PIERRE, S.D. (KELO) — A federal law that says one state must honor another state’s child-custody order doesn’t apply to American Indian tribes, according to a federal judge.
U.S. District Judge Roberto Lange of South Dakota issued the ruling this week in a case involving two North Dakota fathers of children whose mother has taken them to the Cheyenne River Indian Reservation in South Dakota. She is an enrolled member of the Cheyenne River Sioux Tribe.
Judge Lange said the 1980 law, known as the Parental Kidnapping Protection Act, applies to states and territories and he found that an Indian tribe isn’t either one.
The decision is subject to appeal.
“When reviewing the PKPA alongside of other contemporary full faith and credit statutes,
it appears that Congress views a ‘territory or possession of the United States’ as distinct from an
Indian tribe. While it might have better served Congress’s purposes to extend the PKPA to tribes.
Congress did not write a definition of ‘state’ in the PKPA broadly enough to apply to Indian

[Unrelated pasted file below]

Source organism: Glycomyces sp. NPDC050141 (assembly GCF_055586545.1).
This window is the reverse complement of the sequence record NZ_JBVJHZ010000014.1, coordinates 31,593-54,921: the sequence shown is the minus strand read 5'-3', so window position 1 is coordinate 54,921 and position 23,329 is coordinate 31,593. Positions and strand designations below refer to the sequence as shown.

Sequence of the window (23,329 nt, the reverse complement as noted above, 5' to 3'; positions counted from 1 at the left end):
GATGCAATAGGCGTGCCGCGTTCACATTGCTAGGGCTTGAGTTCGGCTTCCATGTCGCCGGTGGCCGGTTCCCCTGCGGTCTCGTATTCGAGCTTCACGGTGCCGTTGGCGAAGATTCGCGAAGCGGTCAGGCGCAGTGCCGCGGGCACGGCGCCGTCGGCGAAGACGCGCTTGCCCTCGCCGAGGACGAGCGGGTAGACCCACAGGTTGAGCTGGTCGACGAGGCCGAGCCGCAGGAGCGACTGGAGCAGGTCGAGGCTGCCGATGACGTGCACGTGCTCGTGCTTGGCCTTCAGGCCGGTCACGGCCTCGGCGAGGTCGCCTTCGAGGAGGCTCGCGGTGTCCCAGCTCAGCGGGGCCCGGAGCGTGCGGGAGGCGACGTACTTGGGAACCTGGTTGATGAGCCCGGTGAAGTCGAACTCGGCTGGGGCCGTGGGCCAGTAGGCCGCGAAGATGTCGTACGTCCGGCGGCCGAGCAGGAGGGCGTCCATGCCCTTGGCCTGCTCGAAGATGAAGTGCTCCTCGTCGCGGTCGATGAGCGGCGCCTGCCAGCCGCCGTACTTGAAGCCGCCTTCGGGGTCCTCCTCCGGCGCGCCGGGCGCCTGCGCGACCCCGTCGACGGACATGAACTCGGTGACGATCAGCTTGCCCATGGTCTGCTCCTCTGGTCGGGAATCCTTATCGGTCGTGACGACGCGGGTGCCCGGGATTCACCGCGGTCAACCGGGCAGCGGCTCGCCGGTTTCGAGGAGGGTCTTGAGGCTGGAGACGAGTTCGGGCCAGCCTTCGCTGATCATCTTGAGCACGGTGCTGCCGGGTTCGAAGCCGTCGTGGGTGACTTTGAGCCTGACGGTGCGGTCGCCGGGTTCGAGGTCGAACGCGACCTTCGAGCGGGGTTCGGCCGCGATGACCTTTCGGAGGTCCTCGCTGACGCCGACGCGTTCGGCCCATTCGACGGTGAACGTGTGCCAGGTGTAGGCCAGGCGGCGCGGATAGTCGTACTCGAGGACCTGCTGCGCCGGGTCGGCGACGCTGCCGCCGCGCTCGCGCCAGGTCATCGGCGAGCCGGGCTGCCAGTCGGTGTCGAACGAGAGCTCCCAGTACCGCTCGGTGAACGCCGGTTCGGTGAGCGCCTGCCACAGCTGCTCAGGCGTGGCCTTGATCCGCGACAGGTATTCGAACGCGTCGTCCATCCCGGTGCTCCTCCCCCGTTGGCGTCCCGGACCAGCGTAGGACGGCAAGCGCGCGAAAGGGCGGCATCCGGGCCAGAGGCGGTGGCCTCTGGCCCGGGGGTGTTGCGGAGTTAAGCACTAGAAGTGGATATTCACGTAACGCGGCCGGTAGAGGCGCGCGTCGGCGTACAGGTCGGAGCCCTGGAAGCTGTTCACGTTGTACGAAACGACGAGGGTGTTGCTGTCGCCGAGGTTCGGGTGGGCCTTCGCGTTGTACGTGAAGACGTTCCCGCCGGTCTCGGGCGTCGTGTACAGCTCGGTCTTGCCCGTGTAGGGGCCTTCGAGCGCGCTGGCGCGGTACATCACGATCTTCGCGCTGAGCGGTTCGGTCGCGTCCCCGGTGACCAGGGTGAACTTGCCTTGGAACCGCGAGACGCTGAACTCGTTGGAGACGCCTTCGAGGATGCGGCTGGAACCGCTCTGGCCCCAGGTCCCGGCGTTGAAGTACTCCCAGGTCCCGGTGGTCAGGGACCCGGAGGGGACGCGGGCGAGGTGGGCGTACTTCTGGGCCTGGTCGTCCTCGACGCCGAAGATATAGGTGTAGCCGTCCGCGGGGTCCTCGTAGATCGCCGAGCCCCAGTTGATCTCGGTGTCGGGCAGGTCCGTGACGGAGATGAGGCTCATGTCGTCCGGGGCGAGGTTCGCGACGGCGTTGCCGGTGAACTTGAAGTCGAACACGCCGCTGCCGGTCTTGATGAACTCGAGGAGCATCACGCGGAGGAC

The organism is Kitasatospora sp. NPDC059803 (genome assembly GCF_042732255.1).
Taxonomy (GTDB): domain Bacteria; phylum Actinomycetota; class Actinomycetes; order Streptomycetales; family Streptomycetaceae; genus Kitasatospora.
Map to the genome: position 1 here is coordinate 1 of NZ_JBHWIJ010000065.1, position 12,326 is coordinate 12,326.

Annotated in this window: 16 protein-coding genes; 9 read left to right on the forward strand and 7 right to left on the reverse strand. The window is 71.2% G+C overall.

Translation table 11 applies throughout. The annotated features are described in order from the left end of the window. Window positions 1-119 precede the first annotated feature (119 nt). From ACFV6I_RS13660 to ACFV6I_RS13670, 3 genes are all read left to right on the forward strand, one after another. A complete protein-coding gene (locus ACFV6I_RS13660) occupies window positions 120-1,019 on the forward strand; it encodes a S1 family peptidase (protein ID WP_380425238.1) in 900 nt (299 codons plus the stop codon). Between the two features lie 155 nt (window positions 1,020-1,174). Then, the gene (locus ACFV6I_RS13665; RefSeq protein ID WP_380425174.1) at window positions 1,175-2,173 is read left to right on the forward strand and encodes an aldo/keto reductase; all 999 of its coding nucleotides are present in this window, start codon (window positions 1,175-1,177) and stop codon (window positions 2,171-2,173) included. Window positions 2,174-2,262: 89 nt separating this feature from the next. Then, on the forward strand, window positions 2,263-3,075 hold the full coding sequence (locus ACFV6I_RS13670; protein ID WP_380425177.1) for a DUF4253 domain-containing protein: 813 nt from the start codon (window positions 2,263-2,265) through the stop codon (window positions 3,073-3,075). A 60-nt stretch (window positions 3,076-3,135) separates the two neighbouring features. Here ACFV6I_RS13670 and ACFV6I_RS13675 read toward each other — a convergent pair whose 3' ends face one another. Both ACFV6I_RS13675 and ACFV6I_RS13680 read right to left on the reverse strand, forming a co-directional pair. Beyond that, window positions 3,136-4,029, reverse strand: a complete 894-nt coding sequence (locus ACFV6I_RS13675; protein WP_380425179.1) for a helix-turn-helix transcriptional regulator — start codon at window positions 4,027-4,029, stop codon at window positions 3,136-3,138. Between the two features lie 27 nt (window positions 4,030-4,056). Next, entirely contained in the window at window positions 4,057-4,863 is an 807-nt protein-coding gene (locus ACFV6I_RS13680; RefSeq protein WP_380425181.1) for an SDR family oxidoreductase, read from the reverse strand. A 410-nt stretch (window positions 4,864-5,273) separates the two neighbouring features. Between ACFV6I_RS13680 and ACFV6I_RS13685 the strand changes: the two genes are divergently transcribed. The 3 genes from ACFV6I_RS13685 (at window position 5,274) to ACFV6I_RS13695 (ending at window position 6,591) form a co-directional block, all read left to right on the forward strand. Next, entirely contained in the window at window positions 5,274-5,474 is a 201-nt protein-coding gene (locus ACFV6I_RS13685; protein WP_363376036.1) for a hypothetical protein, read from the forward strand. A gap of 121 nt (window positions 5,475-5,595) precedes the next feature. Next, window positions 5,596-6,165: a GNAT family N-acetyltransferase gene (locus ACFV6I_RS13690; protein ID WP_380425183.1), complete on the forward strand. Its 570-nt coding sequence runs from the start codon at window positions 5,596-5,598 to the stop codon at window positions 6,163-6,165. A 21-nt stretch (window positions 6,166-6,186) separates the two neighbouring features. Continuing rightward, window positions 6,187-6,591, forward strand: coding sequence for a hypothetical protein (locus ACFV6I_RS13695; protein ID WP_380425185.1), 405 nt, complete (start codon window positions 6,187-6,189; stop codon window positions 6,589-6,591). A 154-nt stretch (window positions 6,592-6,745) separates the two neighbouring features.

Tribes,” Lange wrote in the May 11, 2022, decision.
He continued, “This court recognizes that this interpretation of the PKPA does not prevent ‘jurisdictional
competition and conflict between [sjtate’ and tribal courts over child custody orders. This court likewise is heartsick that the ambiguity and split of authority over interpretation of the PKPA has contributed to the prolonged litigation in various courts over custody of C.S.N. and T.R.S. Nonetheless, this court is bound to interpret and apply the PKPA as it is written, not as how it might or arguably should have been written. Congress can amend the PKPA if it wishes to extend it to Indian tribes.”